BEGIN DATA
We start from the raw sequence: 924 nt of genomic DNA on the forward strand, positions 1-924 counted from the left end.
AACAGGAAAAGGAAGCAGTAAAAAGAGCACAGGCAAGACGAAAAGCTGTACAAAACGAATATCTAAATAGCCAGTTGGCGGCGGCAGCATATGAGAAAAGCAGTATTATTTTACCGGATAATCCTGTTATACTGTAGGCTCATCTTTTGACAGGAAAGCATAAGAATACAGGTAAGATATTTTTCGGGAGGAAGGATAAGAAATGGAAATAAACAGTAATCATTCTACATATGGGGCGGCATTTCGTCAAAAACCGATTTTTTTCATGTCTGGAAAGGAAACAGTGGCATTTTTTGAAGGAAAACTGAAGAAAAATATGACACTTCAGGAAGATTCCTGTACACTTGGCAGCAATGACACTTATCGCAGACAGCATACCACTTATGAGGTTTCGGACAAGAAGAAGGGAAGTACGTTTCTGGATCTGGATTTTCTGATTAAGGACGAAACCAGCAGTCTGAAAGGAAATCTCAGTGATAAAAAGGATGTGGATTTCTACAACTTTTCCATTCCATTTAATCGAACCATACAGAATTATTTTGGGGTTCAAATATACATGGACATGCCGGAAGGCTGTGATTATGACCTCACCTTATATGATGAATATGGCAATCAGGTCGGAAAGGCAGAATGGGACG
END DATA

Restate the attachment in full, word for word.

We start from the raw sequence: 924 nt of genomic DNA on the forward strand, positions 1-924 counted from the left end.
AACAGGAAAAGGAAGCAGTAAAAAGAGCACAGGCAAGACGAAAAGCTGTACAAAACGAATATCTAAATAGCCAGTTGGCGGCGGCAGCATATGAGAAAAGCAGTATTATTTTACCGGATAATCCTGTTATACTGTAGGCTCATCTTTTGACAGGAAAGCATAAGAATACAGGTAAGATATTTTTCGGGAGGAAGGATAAGAAATGGAAATAAACAGTAATCATTCTACATATGGGGCGGCATTTCGTCAAAAACCGATTTTTTTCATGTCTGGAAAGGAAACAGTGGCATTTTTTGAAGGAAAACTGAAGAAAAATATGACACTTCAGGAAGATTCCTGTACACTTGGCAGCAATGACACTTATCGCAGACAGCATACCACTTATGAGGTTTCGGACAAGAAGAAGGGAAGTACGTTTCTGGATCTGGATTTTCTGATTAAGGACGAAACCAGCAGTCTGAAAGGAAATCTCAGTGATAAAAAGGATGTGGATTTCTACAACTTTTCCATTCCATTTAATCGAACCATACAGAATTATTTTGGGGTTCAAATATACATGGACATGCCGGAAGGCTGTGATTATGACCTCACCTTATATGATGAATATGGCAATCAGGTCGGAAAGGCAGAATGGGACG